These three strongly-sailed, professionally-managed maxis are favoured to lead the fleet into Hobart, 628n miles from the start.
Manoeuvring these giants for a downwind start among the smaller boats in the 100-boat fleet was challenging. With a minute to go, Alfa Romeo was caught ahead of the line and had to re-round to start on the gun.
Wild Oats XI, with speed and a smart spinnaker set, showed out as the early leader from a clear start near the middle of the long starting line spanning nearly the width of the harbour, followed closely by ICAP Leopard.
Alfa Romeo, starting nearer to the line's pin end, sharpened up with pace to gain an overlap to leeward on Leopard. Off Watsons Bay on the harbour's eastern shore, Alfa gybed away first on a patch of good pressure breeze; Wild Oats XI and Leopard followed. But as Alfa Romeo gybed again and came back fast on starboard gybe, she cleared them both to round the mark between the Heads clear ahead.
From there Alfa comfortably held her lead in a procession over the one nautical mile reach to the second clearing mark, another mile to seaward.
As the fleet then sheeted on to head south, another procession developed. Starboard tack on about 155 degrees was by far the gaining leg towards not only Hobart, but the favourable flow of the Eastern Australian current, so tacking away on to port and heading inshore was not an option for the boats behind Alfa.
Next to round the seaward mark was another 100 ft maxi, Investec Loyal (Sean Langman), followed by the British Judel/Vrolijk 72 Ran (Niklas Zennstrom), which is one of the favourites to take the race's major prize, the Tattersall's Cup, for the overall winner on IRC corrected time.
She was followed by Lahana (Peter Millard/John Horan), the Brett Bakewell-White 98, ex-Konica Minolta; Rapture, Brook Lenfest's 100ft Farr performance cruiser from the USA; Limit, the Reichel/Pugh 62 (Alan Brierty); Ludde Ingvall's Simonis Voogd 90 YuuZoo, which took line honours in 2004; the R/P 63 Loki (Stephen Ainsworth); R/P 55 Yendys (Geoff Ross) and the Farr 55 Living Doll (Michael Hiatt).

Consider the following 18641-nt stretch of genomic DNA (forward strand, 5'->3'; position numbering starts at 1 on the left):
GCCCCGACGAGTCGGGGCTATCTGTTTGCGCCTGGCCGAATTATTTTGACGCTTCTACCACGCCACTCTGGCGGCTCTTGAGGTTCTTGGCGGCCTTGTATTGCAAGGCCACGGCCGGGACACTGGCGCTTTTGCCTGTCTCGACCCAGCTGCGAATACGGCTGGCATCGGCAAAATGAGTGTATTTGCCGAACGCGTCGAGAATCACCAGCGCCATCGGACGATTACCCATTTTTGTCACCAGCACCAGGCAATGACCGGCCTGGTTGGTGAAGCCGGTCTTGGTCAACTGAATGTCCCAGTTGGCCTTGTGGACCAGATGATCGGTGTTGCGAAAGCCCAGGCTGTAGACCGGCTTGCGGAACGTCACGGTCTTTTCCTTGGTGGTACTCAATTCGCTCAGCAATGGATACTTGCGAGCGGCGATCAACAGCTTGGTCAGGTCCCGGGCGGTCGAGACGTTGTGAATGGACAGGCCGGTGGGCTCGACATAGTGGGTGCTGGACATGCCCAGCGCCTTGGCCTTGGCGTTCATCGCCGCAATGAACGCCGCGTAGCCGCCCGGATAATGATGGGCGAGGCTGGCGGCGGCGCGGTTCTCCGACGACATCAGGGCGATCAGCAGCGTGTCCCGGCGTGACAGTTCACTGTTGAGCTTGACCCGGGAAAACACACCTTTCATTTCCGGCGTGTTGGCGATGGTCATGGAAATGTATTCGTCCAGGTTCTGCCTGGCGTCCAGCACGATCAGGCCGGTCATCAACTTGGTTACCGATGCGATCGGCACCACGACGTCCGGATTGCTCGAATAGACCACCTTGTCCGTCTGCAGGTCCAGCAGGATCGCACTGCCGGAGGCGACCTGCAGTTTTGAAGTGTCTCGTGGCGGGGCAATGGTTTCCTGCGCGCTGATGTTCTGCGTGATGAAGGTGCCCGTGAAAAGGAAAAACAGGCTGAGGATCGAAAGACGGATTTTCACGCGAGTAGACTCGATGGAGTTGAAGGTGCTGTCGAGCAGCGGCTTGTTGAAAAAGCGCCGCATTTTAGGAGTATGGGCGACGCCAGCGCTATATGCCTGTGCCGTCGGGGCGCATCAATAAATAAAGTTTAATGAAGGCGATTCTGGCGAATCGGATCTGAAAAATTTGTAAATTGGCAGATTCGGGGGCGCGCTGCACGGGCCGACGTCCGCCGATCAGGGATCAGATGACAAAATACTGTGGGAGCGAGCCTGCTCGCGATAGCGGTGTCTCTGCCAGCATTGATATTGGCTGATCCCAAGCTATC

Grant Wharington's Jones 98 Etihad Stadium (ex-Wild Thing) retired with rig problems soon after starting. It was a near-miracle that Etihad Stadium even made the start after a two-week around-the-clock effort by crew members, mast-makers, and riggers to replace the mast broken on the delivery voyage from Melbourne.
The mast, a rebuild of a spare acquired from Neville Crichton, had to be cut in two for air-freighting from France to Sydney and re-rigged just in time for Etihad Stadium to get to the start line today without time for any testing under sail.
Wharington explained that 10 minutes before the start, the crew discovered that the finely-tuned mast could not be kept in column. Misalignment of the runner blocks from the old rig meant that the runner tension of up to 15 tons could not be maintained.
"It was an incredibly tight set of circumstances and we needed everything to fall into place with 100 per cent agreement on everything to go to Hobart," Wharington said. It's an amazing feat to get to where we got, obviously disappointing just to miss out by the last one or two percent.
"I am enormously disappointed obviously and for my team more than anything because we've had probably 50 people working on this for the past two weeks and an enormous amount of input from every single person."
Another sad retirement was the Inglis 39 She's the Culprit (Todd Leary) from Hobart, seriously holed on the long journey home in a collision with another competitor (as yet unidentified) soon after the start.
Untypically for Sydney at this time of year, Boxing Day was wet and cold, which greatly reduced the size of the spectator fleet. Though with this came the benefit of also reducing the crush of powerboaters that often disrupt the fleet with their wakes once past the outer sea mark, which is beyond the spectator control areas inside the harbour.
Five hours after the start, with the southwester freshening to 25 knots and a difficult short chop developing offshore, the Cruising Yacht Club of Australia's satellite yacht tracker system showed Alfa Romeo still leading by a mile from Wild Oats XI, which was just 0.2nm ahead of ICAP Leopard.
The 100-boat Rolex Sydney Hobart Yacht Race fleet (including two yachts officially retired) has crews representing the USA, Great Britain, New Zealand, Spain, the Netherlands, and New Caledonia as well as every Australian state.
Find out more at www.rolexsydneyhobart.com.